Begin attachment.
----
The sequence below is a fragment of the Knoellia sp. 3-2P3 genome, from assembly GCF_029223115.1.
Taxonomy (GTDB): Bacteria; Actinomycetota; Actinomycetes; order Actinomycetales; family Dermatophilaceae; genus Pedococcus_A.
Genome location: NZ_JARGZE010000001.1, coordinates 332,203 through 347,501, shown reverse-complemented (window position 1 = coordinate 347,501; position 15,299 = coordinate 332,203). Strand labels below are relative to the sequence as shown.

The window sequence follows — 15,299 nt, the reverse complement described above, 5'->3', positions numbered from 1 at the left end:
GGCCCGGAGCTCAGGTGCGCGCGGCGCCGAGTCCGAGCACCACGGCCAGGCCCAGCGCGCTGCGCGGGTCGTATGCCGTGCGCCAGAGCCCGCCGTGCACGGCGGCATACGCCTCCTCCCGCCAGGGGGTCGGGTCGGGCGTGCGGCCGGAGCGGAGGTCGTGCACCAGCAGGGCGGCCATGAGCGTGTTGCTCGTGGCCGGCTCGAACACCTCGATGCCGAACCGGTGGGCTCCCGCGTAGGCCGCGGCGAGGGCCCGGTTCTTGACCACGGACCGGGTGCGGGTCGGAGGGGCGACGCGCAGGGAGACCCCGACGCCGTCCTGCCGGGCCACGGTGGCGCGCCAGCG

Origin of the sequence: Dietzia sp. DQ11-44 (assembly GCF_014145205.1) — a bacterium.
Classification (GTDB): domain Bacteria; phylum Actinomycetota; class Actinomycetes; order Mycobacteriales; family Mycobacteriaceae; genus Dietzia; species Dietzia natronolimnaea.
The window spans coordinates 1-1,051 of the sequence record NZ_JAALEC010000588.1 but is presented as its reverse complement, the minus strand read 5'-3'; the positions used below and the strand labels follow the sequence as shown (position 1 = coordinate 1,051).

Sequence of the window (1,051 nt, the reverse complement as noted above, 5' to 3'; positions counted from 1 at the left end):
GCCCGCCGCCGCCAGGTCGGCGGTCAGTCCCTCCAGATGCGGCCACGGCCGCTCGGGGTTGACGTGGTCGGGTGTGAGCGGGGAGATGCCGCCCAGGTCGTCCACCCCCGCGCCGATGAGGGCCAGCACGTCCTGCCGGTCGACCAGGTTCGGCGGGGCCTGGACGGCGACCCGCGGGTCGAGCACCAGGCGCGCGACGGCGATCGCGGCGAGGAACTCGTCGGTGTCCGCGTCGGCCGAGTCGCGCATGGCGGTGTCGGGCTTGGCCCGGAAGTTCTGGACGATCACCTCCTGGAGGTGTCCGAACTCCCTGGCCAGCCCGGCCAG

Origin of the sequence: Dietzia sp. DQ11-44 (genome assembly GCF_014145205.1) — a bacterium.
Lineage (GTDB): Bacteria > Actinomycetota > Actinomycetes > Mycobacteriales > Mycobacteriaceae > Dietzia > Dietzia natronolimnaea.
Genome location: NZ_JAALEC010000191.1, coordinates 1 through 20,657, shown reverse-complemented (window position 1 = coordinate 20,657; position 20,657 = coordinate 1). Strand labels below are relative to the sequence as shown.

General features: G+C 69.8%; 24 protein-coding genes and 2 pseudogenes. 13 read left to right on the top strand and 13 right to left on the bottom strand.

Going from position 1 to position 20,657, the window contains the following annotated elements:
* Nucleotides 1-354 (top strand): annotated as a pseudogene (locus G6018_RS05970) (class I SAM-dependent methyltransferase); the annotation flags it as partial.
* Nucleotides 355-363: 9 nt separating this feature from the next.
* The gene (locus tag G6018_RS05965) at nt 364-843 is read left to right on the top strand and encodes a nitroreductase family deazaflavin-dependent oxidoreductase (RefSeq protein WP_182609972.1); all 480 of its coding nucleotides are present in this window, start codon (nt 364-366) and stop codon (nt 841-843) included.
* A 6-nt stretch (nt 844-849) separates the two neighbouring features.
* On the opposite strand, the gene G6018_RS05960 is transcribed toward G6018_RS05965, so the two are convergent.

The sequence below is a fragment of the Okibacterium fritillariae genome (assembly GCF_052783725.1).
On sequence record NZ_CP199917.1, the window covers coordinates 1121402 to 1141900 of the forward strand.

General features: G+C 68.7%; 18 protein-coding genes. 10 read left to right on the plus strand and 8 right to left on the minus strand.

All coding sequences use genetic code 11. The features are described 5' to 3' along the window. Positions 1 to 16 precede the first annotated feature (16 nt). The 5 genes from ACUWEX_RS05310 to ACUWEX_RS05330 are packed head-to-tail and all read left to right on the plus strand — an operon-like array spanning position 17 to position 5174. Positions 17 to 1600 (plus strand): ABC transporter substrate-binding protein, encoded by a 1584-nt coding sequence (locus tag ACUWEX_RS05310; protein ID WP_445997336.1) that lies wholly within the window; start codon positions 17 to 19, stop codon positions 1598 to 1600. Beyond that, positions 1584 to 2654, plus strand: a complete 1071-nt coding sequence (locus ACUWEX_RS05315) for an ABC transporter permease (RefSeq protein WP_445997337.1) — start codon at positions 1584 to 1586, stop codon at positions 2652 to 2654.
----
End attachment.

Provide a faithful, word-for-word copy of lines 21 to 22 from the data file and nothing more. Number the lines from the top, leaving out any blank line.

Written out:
The sequence below is a fragment of the Okibacterium fritillariae genome (assembly GCF_052783725.1).
On sequence record NZ_CP199917.1, the window covers coordinates 1121402 to 1141900 of the forward strand.